Nanhui also gave us Japanese Quail, Purple Heron, 6 Eurasian Spoonbill, 6 Black-tailed Godwit, and a Eurasian Woodcock at the Magic GPS Point (30.880563, 121.964551). We must have stumbled blindly past the well-camouflaged woodcock half a dozen times before finally flushing it. Also 4 Japanese Paradise Flycatcher, 2 Asian Stubtail, 2 first-of-season Red-flanked Bluetail, 2 Japanese Thrush, and 3 Eyebrowed Thrush.

Hengsha yielded Striated Heron, Pied Harrier, Eastern Marsh Harrier, Hen Harrier, Merlin, 9 Black-browed Reed Warbler, and our season’s first taivana Eastern Yellow Wagtail.

Japanese Quail with ever-present backhoes in the background. Nanhui, 15 Oct. 2016.
Japanese Quail with ever-present backhoes in background. Nanhui, 15 Oct. 2016. (Craig Brelsford)

We found Eurasian Wryneck at Nanhui and on Hengsha and Bull-headed Shrike and Yellow-bellied Tit at Nanhui and on Chongming.

Nordmann’s Greenshank was roosting at nearly the same spot (30.920549, 121.963247) as a month ago. The endangered bird was among many Common Greenshank, allowing us to appreciate the former’s more obviously bi-colored bill, shorter legs, and more hunched appearance. The bird clearly stood out from among its Common cousins. For more on Nordmann’s ID, please see our Sept. 18 post, Your Handy-Dandy Nordmann’s Greenshank ID Primer.

The Black-faced Spoonbill were just a few hundred meters from the Nordmann’s in the defunct nature reserve. Poignantly, the spoonbills were roosting near the decrepit old sign introducing Platalea minor to the world.

UPDATES TO RECENT POSTS

This post has made waves among lovers of leaf warblers.This post has made waves among lovers of leaf warblers.
This post is making waves among leaf-warbler lovers.

My post of 26 Sept. 2016, “Pale-legged Leaf Warbler & the Shanghai Big 5,” has attracted the attention of Philip Round, one of the world’s foremost experts on Asian leaf warblers. I have written an addendum with an excerpt from an illuminating e-mail sent to me by Dr. Round. In it, he talks about the difficulties, some insurmountable, some not, in distinguishing Pale-legged Leaf Warbler from Sakhalin Leaf Warbler. In the republished post, scroll down to the section headed “UPDATE: 19 OCT. 2016.”

These photos are of a confirmed Amur female.
Amur female, Laoshan. (Craig Brelsford)

I have added two photos to the post of 10 Oct. 2016, “ID Workshop: Paradise Flycatchers.” The photos show a female Amur Paradise Flycatcher on its breeding grounds in Nanjing, Jiangsu. You now have another opportunity to study the photos of a confirmed Amur female. Compare that Amur with the migrating paradise flycatchers you find in the Shanghai area for an airtight ID. Scroll down to “UPDATE: 18 OCT. 2016.”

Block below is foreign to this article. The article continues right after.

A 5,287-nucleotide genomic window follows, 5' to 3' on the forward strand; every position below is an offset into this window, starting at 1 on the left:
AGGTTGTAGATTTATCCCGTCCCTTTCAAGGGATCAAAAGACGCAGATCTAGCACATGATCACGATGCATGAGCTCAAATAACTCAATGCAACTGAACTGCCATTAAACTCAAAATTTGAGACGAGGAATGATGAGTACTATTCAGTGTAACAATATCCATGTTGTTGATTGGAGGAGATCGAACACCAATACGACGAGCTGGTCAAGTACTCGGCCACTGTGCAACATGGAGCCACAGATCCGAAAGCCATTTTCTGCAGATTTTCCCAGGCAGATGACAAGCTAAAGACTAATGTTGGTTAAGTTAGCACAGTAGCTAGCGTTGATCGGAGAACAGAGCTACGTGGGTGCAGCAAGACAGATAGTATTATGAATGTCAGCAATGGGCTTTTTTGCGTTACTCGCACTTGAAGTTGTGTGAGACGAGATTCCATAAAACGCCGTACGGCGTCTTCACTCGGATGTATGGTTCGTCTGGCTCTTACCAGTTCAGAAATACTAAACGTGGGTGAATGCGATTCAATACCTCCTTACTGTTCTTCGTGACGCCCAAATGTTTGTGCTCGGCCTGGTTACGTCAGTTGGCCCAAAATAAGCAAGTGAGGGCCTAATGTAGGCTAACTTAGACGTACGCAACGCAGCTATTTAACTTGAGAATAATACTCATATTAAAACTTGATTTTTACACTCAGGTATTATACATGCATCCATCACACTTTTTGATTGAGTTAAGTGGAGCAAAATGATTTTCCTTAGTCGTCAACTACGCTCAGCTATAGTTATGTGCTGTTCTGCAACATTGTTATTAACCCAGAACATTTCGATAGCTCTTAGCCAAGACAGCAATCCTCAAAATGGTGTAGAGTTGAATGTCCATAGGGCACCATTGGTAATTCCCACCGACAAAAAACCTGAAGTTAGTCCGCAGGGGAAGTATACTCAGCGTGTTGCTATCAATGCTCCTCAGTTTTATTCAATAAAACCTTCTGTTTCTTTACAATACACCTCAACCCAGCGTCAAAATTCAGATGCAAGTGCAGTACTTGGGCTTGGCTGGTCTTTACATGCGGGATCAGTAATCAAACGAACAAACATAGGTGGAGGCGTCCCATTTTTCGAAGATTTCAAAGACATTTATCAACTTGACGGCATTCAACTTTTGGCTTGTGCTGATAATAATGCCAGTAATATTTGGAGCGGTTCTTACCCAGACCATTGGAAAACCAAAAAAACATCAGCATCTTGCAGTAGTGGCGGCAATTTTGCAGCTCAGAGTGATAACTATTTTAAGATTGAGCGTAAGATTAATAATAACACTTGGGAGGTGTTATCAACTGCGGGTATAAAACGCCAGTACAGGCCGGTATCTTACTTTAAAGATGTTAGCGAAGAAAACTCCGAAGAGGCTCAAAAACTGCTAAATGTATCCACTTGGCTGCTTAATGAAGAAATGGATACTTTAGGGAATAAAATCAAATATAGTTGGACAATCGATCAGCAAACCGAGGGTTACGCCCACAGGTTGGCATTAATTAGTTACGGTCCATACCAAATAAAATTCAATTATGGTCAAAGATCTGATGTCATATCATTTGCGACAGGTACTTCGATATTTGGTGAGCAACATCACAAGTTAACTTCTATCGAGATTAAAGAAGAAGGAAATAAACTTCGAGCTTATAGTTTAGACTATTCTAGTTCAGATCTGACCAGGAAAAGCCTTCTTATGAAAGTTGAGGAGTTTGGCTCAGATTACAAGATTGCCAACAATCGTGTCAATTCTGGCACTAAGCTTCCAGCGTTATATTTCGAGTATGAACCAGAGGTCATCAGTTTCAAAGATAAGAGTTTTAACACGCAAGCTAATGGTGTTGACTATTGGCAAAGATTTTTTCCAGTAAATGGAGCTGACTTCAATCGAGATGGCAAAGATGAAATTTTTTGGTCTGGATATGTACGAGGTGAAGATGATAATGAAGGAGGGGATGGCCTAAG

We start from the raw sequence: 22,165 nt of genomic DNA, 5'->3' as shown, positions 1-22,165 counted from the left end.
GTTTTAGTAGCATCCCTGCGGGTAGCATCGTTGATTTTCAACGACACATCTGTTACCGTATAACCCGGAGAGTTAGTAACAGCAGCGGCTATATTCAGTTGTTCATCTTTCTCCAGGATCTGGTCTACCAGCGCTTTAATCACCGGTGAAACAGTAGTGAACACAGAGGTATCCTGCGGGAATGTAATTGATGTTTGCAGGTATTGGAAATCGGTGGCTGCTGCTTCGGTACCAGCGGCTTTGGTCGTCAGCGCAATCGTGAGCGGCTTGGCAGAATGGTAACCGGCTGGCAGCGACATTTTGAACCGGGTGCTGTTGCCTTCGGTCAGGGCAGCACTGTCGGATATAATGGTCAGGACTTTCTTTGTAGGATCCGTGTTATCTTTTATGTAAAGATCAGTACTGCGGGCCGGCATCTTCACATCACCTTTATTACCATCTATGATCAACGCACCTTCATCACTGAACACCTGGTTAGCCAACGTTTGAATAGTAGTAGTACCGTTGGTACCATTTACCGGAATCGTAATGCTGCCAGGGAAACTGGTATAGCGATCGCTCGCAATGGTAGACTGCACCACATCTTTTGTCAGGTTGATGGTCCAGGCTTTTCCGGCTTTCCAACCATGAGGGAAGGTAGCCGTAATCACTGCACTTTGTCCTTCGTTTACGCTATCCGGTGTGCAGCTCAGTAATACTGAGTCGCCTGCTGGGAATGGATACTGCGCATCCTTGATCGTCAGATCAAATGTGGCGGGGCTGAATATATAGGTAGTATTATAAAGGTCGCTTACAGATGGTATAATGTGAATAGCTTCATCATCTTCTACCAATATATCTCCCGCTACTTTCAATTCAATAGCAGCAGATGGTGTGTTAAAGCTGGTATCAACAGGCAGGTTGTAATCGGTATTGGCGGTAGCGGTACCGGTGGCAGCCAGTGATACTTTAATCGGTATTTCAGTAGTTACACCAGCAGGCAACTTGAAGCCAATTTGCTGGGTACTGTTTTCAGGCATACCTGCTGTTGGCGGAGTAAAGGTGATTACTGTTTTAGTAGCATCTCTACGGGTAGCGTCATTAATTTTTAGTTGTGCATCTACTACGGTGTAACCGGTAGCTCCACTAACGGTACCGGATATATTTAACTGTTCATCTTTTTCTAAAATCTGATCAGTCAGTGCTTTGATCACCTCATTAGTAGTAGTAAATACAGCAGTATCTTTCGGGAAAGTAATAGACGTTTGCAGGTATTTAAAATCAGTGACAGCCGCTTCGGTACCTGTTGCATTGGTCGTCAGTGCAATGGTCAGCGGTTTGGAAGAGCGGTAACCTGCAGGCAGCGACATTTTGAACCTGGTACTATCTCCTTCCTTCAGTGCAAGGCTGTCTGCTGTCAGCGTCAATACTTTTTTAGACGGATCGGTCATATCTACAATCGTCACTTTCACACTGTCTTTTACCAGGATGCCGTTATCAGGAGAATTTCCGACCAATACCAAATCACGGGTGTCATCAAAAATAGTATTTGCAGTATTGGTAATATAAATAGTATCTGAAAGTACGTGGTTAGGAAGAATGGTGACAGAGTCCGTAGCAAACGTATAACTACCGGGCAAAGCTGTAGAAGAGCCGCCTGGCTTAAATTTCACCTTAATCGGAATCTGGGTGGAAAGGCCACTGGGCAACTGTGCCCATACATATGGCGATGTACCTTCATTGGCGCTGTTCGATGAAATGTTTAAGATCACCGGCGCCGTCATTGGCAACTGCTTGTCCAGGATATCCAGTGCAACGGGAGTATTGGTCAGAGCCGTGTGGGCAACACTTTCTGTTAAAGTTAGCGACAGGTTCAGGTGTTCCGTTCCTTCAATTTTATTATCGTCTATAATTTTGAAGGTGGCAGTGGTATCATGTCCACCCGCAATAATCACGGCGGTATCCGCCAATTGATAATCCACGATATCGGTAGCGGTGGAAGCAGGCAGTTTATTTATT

PHOTOS

Bull-headed Shrike, Nanhui, 15 Oct. 2016.
Bull-headed Shrike Lanius bucephalus bucephalus, Nanhui. Outside the breeding season, the pale base to the lower mandible (inset) is present on both sexes of the nominate subspecies. This is an adult female. Note the lack of a black facial mask and the striking rusty-orange coloration. The nominate race breeds in northeast China, the Russian Far East and adjacent islands, Korea, and Japan and is a passage migrant in Shanghai. A little-known western subspecies, sicarius, breeds in Gansu and lacks the pale base to the lower mandible. (Craig Brelsford)
Pied Harrier, Hengsha, 16 Oct. 2016.
Pied Harrier, Hengsha, 16 Oct. 2016. This is an adult female. (Craig Brelsford)
Eurasian Hobby eating on the wing, Chongming Island, 16 Oct. 2016.
Juvenile Eurasian Hobby dining on the wing, Chongming Island, 16 Oct. 2016. (Craig Brelsford)
This line of trees wedged between two housing complexes holds many wild birds. On 17 Oct. 2016, I found Oriental Magpie-Robin and Japanese Tit, and on 14 Oct. I found a flock of Japanese White-eye.
This line of trees (31.216753, 121.408195) is wedged between two housing complexes near my apartment in Changning District, Shanghai. Deep in the bowels of Earth’s largest city, this spot is as urban as urban can be. The trees, however, are tall and provide a large surface area for wild birds. On 17 Oct. 2016, I found Oriental Magpie-Robin and Japanese Tit there, and on 14 Oct. I found a fast-moving flock of Japanese White-eye. Chinese Blackbird breed in the area, and Siberian Weasel have been noted in the vicinity. (Craig Brelsford)

WORKS CONSULTED

Join Shanghai Birding for the very latest bird sightings in Shanghai.
You too can join Shanghai Birding.

Brelsford, Craig, moderator. Shanghai Birding, a WeChat chat group. Quotations from Jonathan Martinez and Paul Holt taken from this chat group.

Brazil, Mark. Birds of East Asia. Princeton University Press. Entry on Ashy Drongo, p. 300. Brazil’s opus grows weaker as the distance from Japan (his base) of the birds he is covering grows longer. Brazil offers no information on D. l. salangensis on the east coast of China.

del Hoyo, Josep, et al., eds. The Handbook of the Birds of the World. Lynx Edicions. Vol. 14, “Bush-shrikes to Old World Sparrows.” Entry for Ashy Drongo (p. 220) written by G.J. Rocamora and D. Yeatman-Berthelot. The authors have “N Gansu” as the northwestern limit of the breeding range of D. l. leucogenis. Is that likely? See also Paul Holt’s misgivings in MacKinnon, John & Karen Phillipps, below.